What connection, if any, might there be between this sobering history lesson and the feverish activity of one library book-poaching, anti-homosexual vigilante in Maine? It’s entirely possible I am overreaching even in implying a connection; rattled as I am after too many recent news items in which “upstanding” straight citizenry take it upon themselves to “protect” children (theirs or others’, including kids of LGBT people), from any information regarding the existence, much less the moral rectitude of gay people. But I can’t keep the image of Hirschfeld’s burning library out of my mind, nor the visceral sense that a scene like this is the logical — if extreme — extension of what’s afoot all across the country when “moralists” attempt to remove gay-positive books and curricula from the public eye. It is not a road I want us to take even the earliest steps on.

I’d love to be wrong. But if I’m not, then we have our work cut out for us.

[Love to you who observe Yom Kippur.]

5 thoughts on “Lest we forget”

  1. I think society would be fundamentally different if children were aware of happy non-hetero families from the start. Whether as playmates, or in school, or in show and tell.

    Protecting them from something normal is going to make it seem abnormal or surprising to them later.

  2. I couldn’t agree more, Mrs. Micah. Alas, the folks in Evesham, NJ and that vigilante in ME are surely crusading against something they deeply feel is abnormal and surprising. And they want their kids to know that too. So far to go.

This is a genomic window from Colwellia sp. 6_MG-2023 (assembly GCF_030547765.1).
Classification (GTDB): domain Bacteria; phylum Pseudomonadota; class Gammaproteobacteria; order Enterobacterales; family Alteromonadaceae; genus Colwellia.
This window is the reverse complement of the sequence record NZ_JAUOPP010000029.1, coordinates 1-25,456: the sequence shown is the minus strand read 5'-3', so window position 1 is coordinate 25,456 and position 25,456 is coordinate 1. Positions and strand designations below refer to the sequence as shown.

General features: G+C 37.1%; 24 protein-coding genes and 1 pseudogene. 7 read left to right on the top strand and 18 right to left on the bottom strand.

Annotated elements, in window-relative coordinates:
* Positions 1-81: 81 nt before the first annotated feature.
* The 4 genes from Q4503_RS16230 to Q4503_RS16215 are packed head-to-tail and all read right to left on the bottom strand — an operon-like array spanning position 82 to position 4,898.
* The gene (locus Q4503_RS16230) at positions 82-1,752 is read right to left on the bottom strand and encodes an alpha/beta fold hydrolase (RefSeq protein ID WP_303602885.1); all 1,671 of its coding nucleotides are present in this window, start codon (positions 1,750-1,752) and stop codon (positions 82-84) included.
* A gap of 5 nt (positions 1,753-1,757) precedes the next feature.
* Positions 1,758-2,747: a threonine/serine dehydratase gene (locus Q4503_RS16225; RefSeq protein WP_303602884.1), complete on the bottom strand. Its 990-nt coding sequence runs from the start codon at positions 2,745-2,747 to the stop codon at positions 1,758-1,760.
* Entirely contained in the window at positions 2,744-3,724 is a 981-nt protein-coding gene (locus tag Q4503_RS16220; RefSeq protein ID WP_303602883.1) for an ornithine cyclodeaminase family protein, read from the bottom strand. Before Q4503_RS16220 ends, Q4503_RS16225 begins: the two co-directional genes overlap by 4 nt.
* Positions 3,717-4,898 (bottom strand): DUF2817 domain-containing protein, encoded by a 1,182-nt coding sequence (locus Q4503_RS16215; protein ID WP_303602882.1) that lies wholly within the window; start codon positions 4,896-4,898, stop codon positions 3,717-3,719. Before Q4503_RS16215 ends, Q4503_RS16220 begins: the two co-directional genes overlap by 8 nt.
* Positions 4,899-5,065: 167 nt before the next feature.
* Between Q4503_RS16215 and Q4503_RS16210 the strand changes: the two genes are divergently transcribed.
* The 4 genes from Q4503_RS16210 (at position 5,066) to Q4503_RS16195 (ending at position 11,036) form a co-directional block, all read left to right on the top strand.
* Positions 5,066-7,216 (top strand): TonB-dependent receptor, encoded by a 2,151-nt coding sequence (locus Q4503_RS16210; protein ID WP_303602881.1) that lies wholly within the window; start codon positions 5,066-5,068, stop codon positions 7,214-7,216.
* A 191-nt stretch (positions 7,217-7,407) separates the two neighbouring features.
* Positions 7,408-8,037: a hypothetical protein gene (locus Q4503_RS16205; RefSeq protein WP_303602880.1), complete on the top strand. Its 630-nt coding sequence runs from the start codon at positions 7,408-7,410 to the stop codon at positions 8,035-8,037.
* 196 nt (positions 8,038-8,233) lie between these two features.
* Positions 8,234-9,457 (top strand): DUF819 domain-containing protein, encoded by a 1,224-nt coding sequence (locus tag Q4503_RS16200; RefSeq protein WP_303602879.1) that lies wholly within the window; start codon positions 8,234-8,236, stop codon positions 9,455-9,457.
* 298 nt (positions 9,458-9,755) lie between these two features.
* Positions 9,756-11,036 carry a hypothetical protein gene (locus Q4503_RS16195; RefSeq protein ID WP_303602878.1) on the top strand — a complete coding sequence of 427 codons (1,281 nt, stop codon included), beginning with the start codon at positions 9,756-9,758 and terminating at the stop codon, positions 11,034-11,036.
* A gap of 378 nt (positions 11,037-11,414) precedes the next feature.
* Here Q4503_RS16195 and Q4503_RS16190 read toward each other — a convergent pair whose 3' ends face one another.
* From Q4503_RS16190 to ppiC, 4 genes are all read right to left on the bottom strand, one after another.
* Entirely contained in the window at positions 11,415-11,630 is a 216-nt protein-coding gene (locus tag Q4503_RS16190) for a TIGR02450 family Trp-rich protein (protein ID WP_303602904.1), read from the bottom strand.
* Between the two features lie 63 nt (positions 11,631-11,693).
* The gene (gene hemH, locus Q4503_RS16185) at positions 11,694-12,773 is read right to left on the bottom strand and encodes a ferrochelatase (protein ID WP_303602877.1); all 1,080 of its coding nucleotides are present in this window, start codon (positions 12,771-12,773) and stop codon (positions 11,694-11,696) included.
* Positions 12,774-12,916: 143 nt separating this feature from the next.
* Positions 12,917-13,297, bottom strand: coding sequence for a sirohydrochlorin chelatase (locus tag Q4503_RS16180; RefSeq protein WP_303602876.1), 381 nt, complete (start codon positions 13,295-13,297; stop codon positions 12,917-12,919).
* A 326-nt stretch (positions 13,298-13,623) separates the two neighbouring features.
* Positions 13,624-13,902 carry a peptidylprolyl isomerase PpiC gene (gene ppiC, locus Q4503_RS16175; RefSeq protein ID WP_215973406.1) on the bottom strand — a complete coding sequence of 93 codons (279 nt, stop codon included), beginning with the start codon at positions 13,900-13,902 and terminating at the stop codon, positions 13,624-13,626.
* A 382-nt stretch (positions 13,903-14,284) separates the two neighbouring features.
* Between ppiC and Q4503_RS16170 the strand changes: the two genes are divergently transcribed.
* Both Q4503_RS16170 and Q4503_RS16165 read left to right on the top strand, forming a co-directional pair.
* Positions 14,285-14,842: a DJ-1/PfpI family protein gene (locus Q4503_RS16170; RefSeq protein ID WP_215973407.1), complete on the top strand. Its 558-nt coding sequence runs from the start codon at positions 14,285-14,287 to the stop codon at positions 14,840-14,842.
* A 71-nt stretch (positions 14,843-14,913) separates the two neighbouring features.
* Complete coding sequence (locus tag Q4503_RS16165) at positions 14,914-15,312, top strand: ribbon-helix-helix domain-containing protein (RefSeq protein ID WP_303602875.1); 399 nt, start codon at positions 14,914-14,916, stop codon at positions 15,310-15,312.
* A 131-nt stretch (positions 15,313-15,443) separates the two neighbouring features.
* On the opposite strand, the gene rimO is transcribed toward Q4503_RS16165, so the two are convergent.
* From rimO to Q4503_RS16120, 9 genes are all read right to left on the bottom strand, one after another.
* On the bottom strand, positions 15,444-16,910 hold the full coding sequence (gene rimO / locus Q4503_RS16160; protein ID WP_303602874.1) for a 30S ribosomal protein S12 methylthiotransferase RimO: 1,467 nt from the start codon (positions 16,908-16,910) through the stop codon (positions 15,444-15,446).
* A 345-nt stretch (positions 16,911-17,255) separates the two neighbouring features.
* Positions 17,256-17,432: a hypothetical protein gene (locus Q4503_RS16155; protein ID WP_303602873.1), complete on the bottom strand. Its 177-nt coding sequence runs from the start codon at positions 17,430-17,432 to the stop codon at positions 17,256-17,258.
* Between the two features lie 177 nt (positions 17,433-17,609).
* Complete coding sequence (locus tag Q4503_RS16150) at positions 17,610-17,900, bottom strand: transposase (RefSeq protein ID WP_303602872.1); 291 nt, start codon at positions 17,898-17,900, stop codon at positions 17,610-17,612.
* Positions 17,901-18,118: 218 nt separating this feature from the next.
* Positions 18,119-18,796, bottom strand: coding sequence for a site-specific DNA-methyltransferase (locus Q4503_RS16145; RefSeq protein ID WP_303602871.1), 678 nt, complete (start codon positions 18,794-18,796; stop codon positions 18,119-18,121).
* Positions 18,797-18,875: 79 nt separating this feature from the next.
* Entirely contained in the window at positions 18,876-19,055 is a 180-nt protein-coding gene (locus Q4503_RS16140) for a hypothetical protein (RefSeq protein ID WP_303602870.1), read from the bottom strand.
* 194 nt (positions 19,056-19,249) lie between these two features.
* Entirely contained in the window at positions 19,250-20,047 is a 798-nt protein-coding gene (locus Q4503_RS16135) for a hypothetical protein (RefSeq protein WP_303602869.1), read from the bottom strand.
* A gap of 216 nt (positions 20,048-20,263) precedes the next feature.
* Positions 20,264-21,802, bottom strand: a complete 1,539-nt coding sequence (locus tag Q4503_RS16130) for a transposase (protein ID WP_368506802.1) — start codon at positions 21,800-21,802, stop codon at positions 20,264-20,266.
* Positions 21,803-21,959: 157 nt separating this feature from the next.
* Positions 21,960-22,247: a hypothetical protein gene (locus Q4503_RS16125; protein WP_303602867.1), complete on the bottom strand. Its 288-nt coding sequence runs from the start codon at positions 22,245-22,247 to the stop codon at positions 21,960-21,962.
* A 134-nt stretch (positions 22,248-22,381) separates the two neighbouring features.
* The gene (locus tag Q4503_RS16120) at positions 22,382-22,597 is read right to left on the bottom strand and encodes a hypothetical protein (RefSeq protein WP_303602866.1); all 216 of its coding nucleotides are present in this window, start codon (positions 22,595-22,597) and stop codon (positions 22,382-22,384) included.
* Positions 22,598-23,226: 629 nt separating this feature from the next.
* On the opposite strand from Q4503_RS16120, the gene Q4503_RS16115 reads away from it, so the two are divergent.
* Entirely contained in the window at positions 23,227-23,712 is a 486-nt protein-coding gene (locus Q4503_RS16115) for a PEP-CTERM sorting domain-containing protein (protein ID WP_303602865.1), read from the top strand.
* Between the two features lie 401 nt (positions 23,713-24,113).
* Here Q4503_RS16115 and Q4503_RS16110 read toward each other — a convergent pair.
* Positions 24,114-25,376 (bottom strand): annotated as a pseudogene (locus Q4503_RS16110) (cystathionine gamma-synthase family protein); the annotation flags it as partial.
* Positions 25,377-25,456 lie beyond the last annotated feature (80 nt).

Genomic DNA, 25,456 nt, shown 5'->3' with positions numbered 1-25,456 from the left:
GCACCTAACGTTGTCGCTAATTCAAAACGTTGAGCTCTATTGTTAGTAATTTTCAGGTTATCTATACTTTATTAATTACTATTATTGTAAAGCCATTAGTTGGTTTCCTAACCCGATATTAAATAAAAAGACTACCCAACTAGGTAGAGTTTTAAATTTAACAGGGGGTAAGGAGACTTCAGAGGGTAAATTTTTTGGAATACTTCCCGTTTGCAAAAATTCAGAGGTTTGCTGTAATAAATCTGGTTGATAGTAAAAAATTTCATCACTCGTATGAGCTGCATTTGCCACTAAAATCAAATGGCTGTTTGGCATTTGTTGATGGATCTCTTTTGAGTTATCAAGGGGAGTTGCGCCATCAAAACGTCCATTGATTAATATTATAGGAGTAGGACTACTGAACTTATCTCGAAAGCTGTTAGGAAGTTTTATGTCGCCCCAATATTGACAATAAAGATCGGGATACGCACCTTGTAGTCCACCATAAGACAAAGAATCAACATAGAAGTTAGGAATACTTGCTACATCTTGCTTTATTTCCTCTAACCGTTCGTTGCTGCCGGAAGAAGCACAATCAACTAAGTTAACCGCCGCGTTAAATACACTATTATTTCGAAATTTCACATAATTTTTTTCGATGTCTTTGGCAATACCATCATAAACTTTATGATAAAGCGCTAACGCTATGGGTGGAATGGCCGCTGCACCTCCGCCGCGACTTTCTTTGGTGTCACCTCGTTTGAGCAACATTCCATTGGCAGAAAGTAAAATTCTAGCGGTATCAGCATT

And wow, FemKnit.

    Don’t know if you visited these cities, too, or found memorials. But the passage I cite above continues:

    Books by Jewish writers or with an anti-war theme (e.g. those by Erich Maria Remarque) from local public libraries and the Humboldt University were also burned.

    There were many other small book-burnings organised around Germany on the same night; including at Munich’s Konigplatz. By the 22nd May book-burnings had happened in Heidelberg, Frankfurt, Göttingen, Cologne, Hamburg, Dortmund, Halle, Nuremberg, Würzburg, Hannover, Münster, Königsberg, Koblenz, and Salzburg – and the Gestapo were confiscating public and private libraries to be destroyed in paper mills.

    By way of Wikipedia, by way of Leonidas Hill’s essay, “The Nazi Attack on ‘Un-German’ Literature, 1933-1945,” in The Holocaust and the Book: Destruction and Preservation.

  3. To see this kind of anger over information, even as much as it shows how far this is to go, also demonstrates the power that education can have. People who fear what is in those books must fear it in part because that information can change minds, it can affect people. I take that as heartening because I know there are plenty working to get positive information out there.

    I’m glad that you brought up the role of “It’s Perfectly Normal” in the banning of books and burying of LGBT experience. As someone young enough to have read it as an adolescent, shortly after it was first published, it sure had an impact on my own self-development.

    On a different, but certainly related note, I’d like to wish folks a thoughtful International Day of Peace.